Tag Archives: Aboriginal women

Weblog 2

Weblog 2

http://www.nsi-canada.ca/2012/03/im-not-the-indian-you-had-in-mind/

I’m Not the Indian You Had in Mind  by Thomas King is a spoken word short featuring the author and two Indigenous actors. The actors are dressed as any North American does in the  21st century. This is contrasted with old “cowboy and Indian” western movie scenes playing in the background. Shots of the stereotypical Indigenous person riding horses or shooting bows and arrows emphasizes the disparity between real Indigenous people and their stereotyped big screen counterparts. The props used, like the cigar store Indian, add to that message, that the Indian you have in mind, is not a real person.

 

http://www.npr.org/2017/06/20/533653471/sherman-alexie-says-hes-been-indian-du-jour-for-a-very-long-day

Sherman Alexie Interview on NPR about his recent memoir of growing up on reserve. The interview also includes a reading of a chapter. Sherman Alexie is often seen as the voice of the Native American. His writing is funny, heartbreaking, honest and accessible for students. His book “The Absolutely True Diary of  Part Time Indian” is a favourite among students, and has also landed on several banned book lists for its raw language and sexuality. I always recommend this book in spite of some people (mostly parents) who are uncomfortable with the topics included in the novel. It is a realistic portrayal of how 14 year old boys think and talk to each other. Because of the popularity of the novel Sherman Alexie is often go to voice of Native writers. He responded to this by saying

“I really hope that like 10 or 12 Native writers, fiction writers, non-fiction writers, really launch into the national consciousness …” he says. “So I don’t have to answer all the questions, so I don’t have to get invited to all the conferences. Share the burden of being a public figure Indian! Come on, people! Hurry up, finish your books!

 

The following links are to documentaries created by Indigenous women. These are excellent examples of Indigenous women using technology and art to express and consider cultural issues.

 

Headdress

http://www.cbc.ca/shortdocs/shorts/headdress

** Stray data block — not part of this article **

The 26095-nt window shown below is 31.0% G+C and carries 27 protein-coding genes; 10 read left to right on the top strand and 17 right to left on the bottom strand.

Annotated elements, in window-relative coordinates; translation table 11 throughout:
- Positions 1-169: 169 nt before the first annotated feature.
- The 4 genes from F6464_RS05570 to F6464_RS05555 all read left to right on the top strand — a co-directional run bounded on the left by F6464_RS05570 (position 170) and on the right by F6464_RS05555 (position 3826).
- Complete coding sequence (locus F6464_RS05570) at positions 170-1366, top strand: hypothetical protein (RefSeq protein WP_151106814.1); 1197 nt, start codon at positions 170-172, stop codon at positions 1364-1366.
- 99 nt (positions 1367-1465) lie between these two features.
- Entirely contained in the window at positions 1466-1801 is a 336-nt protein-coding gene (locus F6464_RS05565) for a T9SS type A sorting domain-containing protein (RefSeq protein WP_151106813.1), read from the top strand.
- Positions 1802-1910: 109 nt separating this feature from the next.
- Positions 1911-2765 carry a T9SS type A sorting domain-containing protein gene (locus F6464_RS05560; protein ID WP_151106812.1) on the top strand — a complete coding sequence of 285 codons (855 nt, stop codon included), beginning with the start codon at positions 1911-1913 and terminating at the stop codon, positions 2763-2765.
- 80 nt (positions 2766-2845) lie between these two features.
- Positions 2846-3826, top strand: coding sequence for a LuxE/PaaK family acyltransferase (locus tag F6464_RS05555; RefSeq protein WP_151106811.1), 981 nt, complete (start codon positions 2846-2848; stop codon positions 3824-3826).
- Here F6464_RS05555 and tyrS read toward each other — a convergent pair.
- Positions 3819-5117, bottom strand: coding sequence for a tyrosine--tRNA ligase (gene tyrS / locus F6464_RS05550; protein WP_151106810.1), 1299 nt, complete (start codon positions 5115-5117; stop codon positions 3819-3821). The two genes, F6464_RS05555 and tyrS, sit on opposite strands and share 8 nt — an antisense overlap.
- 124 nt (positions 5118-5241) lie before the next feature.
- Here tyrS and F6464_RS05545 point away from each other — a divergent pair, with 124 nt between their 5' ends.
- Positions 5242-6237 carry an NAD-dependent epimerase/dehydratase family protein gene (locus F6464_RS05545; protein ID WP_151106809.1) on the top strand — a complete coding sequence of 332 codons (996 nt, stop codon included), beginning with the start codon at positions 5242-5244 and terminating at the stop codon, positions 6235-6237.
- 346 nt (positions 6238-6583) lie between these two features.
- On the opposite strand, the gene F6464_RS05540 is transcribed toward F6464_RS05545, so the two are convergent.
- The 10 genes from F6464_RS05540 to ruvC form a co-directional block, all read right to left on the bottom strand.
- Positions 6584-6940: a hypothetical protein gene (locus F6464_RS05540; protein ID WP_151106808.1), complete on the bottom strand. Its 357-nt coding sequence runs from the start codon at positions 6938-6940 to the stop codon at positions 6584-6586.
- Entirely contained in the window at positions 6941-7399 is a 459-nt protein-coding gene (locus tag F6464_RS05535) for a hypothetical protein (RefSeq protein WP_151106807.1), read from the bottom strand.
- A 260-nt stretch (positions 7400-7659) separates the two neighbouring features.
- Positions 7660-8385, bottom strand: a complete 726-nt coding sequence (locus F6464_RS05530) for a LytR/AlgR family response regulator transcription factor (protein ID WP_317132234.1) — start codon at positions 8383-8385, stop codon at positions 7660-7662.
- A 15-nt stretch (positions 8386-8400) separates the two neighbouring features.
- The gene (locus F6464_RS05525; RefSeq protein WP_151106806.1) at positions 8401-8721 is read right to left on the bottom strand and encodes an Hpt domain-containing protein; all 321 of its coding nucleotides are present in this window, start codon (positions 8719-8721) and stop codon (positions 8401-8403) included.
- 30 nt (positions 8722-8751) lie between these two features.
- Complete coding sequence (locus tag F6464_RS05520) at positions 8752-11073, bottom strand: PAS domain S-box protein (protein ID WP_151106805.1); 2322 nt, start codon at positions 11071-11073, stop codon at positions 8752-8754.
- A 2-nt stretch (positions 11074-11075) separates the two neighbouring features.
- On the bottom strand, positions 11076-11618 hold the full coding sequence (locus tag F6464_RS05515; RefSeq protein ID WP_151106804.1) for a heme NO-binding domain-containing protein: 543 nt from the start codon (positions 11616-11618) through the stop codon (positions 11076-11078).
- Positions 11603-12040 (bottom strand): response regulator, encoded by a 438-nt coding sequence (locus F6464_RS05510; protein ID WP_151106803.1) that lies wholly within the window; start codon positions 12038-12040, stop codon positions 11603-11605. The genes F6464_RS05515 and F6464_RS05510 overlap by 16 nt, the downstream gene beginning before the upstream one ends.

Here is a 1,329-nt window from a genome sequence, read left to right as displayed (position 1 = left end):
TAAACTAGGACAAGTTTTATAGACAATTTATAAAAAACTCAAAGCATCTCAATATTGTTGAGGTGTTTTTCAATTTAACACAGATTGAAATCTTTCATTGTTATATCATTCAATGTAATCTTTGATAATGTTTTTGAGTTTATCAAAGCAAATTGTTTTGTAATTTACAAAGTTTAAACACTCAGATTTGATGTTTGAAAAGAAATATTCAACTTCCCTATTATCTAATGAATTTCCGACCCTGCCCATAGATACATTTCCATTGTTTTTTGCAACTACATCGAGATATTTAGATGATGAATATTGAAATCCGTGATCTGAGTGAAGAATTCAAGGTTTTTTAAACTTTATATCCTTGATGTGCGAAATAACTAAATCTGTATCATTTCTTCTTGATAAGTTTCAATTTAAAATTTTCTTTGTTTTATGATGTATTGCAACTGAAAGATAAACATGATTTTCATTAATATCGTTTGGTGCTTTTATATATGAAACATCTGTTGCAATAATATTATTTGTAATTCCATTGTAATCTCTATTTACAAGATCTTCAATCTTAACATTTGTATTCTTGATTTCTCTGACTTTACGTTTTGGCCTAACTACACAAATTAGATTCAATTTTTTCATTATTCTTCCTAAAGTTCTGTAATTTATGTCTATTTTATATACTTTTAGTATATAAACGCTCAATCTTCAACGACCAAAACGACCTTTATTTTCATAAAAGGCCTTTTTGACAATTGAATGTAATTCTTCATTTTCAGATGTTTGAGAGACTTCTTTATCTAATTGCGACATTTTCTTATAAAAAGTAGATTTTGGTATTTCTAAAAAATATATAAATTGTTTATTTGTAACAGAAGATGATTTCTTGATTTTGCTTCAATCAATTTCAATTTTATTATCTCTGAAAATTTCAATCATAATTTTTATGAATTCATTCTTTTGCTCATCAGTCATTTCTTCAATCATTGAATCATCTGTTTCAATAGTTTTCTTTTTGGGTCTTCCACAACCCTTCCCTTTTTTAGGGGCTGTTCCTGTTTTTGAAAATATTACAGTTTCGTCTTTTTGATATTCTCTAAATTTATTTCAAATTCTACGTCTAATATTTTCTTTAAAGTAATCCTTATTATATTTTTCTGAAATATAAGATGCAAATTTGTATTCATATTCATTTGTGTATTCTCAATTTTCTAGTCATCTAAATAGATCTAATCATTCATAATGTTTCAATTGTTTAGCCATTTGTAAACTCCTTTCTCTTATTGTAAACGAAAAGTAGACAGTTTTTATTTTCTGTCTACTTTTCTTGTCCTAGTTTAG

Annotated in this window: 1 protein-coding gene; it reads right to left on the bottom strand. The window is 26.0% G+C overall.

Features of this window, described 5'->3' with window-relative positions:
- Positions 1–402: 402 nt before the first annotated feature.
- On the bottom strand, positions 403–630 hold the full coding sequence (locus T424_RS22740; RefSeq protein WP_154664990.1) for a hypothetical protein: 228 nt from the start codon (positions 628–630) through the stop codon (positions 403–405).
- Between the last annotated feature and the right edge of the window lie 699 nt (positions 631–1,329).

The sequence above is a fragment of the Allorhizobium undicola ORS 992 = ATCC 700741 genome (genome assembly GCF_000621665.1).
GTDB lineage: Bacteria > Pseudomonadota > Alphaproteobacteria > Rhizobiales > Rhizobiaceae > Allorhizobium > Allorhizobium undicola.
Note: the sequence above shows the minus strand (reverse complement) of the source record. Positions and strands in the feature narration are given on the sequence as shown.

In “Headdress” a young woman, JJ Neepin, recreates a portrait of her grandfather. JJ Neepin and her photographer, Nadya Kwandibens, discuss the significance of the headdress. The cultural appropriation of headdresses has been debated lately has celebrities and concert goers have been spotted wearing them at outdoor festivals, the debate also surfaces as Halloween approaches. As she puts the headdress on Neepin says she can feel the weight-physically and metaphorically. This is a short doc (under 6 minutes) that would be a great way to start a conversation about cultural appropriation of the headdress.

 

Four Faces of the Moon

https://www.youtube.com/watch?v=rWe–sysNkk

“Four Faces of the Moon” is an animated short film by filmmaker Amanda Strong. The character travels through time to witness history and colonization of Indigenous people. The film centres around the decimation of the buffalo as a means to terminate the Indigenous people that depended on them for survival.  I want to focus my research on Indigenous women and their involvement in STEAM. This film is a great example of a woman involved in the creative and technical side of filmmaking.

 

The Oak Legacy

http://www.cbc.ca/firsthand/episodes/the-oka-legacy

“The Oka Legacy” is a documentary about Oka crisis in the 90s and focuses on the role women played in the protests and the impact it had on young aboriginal girls, some of whom went on to be leaders in Idle No More. I was a child during the Oka Crisis and remember hearing bits about it, but did not ever really understand what is meant. Watching it now I was shocked. The tensions between the Mohawk and the town didn’t shock me, but the violence did. This would be an interesting film to watch with students now and compare and contrast what they see with current issues and protests in Canada and the United States.

Module 1-Post 4: Quebec Native Women Inc.

      Quebec Native Women Inc was founded in 1974, Quebec Native Women Inc. (QNW) defends the interests of Aboriginal women from Quebec as well as  Aboriginal women living in urban areas. They are a bilingual organization and a member of the Native Women’s Association of Canada. They currently sit at the table of the Assembly of First Nations of Quebec and Labrador, on the Board of Directors of the Native Parajudicial Services of Quebec, at the Human Resources Development Commission of Quebec, as well as several other Aboriginal and non-Aboriginal commissions and committees.  This site is filled with useful information such as upcoming events such as the Quebec Native Women’s Annual Conference, as well as information on education and training for Aboriginal women in Quebec.

http://www.faq-qnw.org/